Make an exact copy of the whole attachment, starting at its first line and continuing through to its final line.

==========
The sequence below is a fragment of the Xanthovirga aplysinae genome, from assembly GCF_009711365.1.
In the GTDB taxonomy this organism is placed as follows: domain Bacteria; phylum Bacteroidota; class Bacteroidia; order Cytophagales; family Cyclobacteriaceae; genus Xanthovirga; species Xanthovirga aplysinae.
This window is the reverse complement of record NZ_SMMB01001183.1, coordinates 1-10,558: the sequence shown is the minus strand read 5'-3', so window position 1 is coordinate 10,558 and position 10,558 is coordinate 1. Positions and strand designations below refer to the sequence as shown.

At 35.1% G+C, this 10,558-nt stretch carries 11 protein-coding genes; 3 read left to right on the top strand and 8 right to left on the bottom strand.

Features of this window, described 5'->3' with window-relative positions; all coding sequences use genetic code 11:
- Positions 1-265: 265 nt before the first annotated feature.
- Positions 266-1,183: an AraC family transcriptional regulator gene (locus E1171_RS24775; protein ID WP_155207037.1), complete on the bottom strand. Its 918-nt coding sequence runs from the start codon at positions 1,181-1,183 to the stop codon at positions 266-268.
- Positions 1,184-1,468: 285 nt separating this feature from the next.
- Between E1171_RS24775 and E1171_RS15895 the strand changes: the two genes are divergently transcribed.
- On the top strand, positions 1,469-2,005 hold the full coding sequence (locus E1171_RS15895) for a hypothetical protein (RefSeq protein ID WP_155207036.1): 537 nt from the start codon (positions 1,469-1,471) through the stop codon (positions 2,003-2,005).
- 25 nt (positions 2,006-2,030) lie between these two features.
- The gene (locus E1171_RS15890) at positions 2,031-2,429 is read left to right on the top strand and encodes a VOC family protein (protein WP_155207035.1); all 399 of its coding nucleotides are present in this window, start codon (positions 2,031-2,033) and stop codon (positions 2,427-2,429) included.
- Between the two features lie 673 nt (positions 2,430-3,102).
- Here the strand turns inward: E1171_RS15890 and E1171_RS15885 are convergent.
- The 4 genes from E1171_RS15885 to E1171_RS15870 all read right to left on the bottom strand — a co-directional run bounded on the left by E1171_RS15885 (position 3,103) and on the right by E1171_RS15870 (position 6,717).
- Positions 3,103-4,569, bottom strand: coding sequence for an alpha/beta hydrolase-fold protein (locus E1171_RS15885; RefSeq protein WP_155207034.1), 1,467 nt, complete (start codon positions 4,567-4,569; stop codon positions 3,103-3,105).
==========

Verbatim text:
The sequence below is a fragment of the Xanthovirga aplysinae genome, from assembly GCF_009711365.1.
In the GTDB taxonomy this organism is placed as follows: domain Bacteria; phylum Bacteroidota; class Bacteroidia; order Cytophagales; family Cyclobacteriaceae; genus Xanthovirga; species Xanthovirga aplysinae.
This window is the reverse complement of record NZ_SMMB01001183.1, coordinates 1-10,558: the sequence shown is the minus strand read 5'-3', so window position 1 is coordinate 10,558 and position 10,558 is coordinate 1. Positions and strand designations below refer to the sequence as shown.

At 35.1% G+C, this 10,558-nt stretch carries 11 protein-coding genes; 3 read left to right on the top strand and 8 right to left on the bottom strand.

Features of this window, described 5'->3' with window-relative positions; all coding sequences use genetic code 11:
- Positions 1-265: 265 nt before the first annotated feature.
- Positions 266-1,183: an AraC family transcriptional regulator gene (locus E1171_RS24775; protein ID WP_155207037.1), complete on the bottom strand. Its 918-nt coding sequence runs from the start codon at positions 1,181-1,183 to the stop codon at positions 266-268.
- Positions 1,184-1,468: 285 nt separating this feature from the next.
- Between E1171_RS24775 and E1171_RS15895 the strand changes: the two genes are divergently transcribed.
- On the top strand, positions 1,469-2,005 hold the full coding sequence (locus E1171_RS15895) for a hypothetical protein (RefSeq protein ID WP_155207036.1): 537 nt from the start codon (positions 1,469-1,471) through the stop codon (positions 2,003-2,005).
- 25 nt (positions 2,006-2,030) lie between these two features.
- The gene (locus E1171_RS15890) at positions 2,031-2,429 is read left to right on the top strand and encodes a VOC family protein (protein WP_155207035.1); all 399 of its coding nucleotides are present in this window, start codon (positions 2,031-2,033) and stop codon (positions 2,427-2,429) included.
- Between the two features lie 673 nt (positions 2,430-3,102).
- Here the strand turns inward: E1171_RS15890 and E1171_RS15885 are convergent.
- The 4 genes from E1171_RS15885 to E1171_RS15870 all read right to left on the bottom strand — a co-directional run bounded on the left by E1171_RS15885 (position 3,103) and on the right by E1171_RS15870 (position 6,717).
- Positions 3,103-4,569, bottom strand: coding sequence for an alpha/beta hydrolase-fold protein (locus E1171_RS15885; RefSeq protein WP_155207034.1), 1,467 nt, complete (start codon positions 4,567-4,569; stop codon positions 3,103-3,105).